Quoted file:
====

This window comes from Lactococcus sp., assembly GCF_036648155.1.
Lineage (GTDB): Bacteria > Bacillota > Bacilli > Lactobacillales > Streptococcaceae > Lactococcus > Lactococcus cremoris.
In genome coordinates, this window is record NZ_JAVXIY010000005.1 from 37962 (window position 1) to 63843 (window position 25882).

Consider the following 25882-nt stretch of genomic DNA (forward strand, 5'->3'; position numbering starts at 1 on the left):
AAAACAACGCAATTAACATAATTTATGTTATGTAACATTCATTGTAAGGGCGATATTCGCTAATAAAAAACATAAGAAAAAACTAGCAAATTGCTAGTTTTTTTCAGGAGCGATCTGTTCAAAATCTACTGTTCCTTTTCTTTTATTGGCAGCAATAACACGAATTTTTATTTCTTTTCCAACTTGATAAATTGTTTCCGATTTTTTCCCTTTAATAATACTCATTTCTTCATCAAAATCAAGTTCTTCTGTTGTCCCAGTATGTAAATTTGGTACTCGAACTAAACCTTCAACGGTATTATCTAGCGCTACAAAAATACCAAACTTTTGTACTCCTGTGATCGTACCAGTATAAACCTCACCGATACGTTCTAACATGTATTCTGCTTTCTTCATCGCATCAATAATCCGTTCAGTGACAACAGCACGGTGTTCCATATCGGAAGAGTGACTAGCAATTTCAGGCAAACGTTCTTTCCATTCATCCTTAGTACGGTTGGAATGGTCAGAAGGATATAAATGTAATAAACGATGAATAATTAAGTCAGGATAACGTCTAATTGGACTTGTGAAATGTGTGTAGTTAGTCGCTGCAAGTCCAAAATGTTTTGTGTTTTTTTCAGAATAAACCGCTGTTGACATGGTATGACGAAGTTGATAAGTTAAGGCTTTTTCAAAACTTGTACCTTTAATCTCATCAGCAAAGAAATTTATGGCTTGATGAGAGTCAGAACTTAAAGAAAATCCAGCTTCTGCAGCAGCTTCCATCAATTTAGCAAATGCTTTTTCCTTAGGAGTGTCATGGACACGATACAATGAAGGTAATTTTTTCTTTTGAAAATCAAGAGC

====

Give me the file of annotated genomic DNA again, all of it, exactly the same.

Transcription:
This window comes from Lactococcus sp., assembly GCF_036648155.1.
Lineage (GTDB): Bacteria > Bacillota > Bacilli > Lactobacillales > Streptococcaceae > Lactococcus > Lactococcus cremoris.
In genome coordinates, this window is record NZ_JAVXIY010000005.1 from 37962 (window position 1) to 63843 (window position 25882).

Consider the following 25882-nt stretch of genomic DNA (forward strand, 5'->3'; position numbering starts at 1 on the left):
AAAACAACGCAATTAACATAATTTATGTTATGTAACATTCATTGTAAGGGCGATATTCGCTAATAAAAAACATAAGAAAAAACTAGCAAATTGCTAGTTTTTTTCAGGAGCGATCTGTTCAAAATCTACTGTTCCTTTTCTTTTATTGGCAGCAATAACACGAATTTTTATTTCTTTTCCAACTTGATAAATTGTTTCCGATTTTTTCCCTTTAATAATACTCATTTCTTCATCAAAATCAAGTTCTTCTGTTGTCCCAGTATGTAAATTTGGTACTCGAACTAAACCTTCAACGGTATTATCTAGCGCTACAAAAATACCAAACTTTTGTACTCCTGTGATCGTACCAGTATAAACCTCACCGATACGTTCTAACATGTATTCTGCTTTCTTCATCGCATCAATAATCCGTTCAGTGACAACAGCACGGTGTTCCATATCGGAAGAGTGACTAGCAATTTCAGGCAAACGTTCTTTCCATTCATCCTTAGTACGGTTGGAATGGTCAGAAGGATATAAATGTAATAAACGATGAATAATTAAGTCAGGATAACGTCTAATTGGACTTGTGAAATGTGTGTAGTTAGTCGCTGCAAGTCCAAAATGTTTTGTGTTTTTTTCAGAATAAACCGCTGTTGACATGGTATGACGAAGTTGATAAGTTAAGGCTTTTTCAAAACTTGTACCTTTAATCTCATCAGCAAAGAAATTTATGGCTTGATGAGAGTCAGAACTTAAAGAAAATCCAGCTTCTGCAGCAGCTTCCATCAATTTAGCAAATGCTTTTTCCTTAGGAGTGTCATGGACACGATACAATGAAGGTAATTTTTTCTTTTGAAAATCAAGAGC